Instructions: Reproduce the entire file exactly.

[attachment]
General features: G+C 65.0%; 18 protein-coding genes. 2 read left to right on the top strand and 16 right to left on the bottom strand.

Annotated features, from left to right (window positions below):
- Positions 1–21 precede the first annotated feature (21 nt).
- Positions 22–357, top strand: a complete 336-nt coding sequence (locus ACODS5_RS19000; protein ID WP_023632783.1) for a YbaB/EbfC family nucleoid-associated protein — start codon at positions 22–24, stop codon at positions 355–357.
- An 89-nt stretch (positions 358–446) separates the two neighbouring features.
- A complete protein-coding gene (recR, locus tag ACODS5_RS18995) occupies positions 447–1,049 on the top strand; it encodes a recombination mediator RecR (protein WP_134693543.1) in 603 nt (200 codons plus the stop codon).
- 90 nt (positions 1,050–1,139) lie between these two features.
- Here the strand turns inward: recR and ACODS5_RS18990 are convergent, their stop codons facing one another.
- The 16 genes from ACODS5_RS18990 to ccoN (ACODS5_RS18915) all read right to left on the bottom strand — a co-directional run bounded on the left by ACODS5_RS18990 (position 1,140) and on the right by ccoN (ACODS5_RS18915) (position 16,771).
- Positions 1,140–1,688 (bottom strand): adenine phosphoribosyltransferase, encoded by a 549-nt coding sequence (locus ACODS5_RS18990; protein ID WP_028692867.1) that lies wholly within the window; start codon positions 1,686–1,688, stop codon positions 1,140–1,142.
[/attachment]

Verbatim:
General features: G+C 65.0%; 18 protein-coding genes. 2 read left to right on the top strand and 16 right to left on the bottom strand.

Annotated features, from left to right (window positions below):
- Positions 1–21 precede the first annotated feature (21 nt).
- Positions 22–357, top strand: a complete 336-nt coding sequence (locus ACODS5_RS19000; protein ID WP_023632783.1) for a YbaB/EbfC family nucleoid-associated protein — start codon at positions 22–24, stop codon at positions 355–357.
- An 89-nt stretch (positions 358–446) separates the two neighbouring features.
- A complete protein-coding gene (recR, locus tag ACODS5_RS18995) occupies positions 447–1,049 on the top strand; it encodes a recombination mediator RecR (protein WP_134693543.1) in 603 nt (200 codons plus the stop codon).
- 90 nt (positions 1,050–1,139) lie between these two features.
- Here the strand turns inward: recR and ACODS5_RS18990 are convergent, their stop codons facing one another.
- The 16 genes from ACODS5_RS18990 to ccoN (ACODS5_RS18915) all read right to left on the bottom strand — a co-directional run bounded on the left by ACODS5_RS18990 (position 1,140) and on the right by ccoN (ACODS5_RS18915) (position 16,771).
- Positions 1,140–1,688 (bottom strand): adenine phosphoribosyltransferase, encoded by a 549-nt coding sequence (locus ACODS5_RS18990; protein ID WP_028692867.1) that lies wholly within the window; start codon positions 1,686–1,688, stop codon positions 1,140–1,142.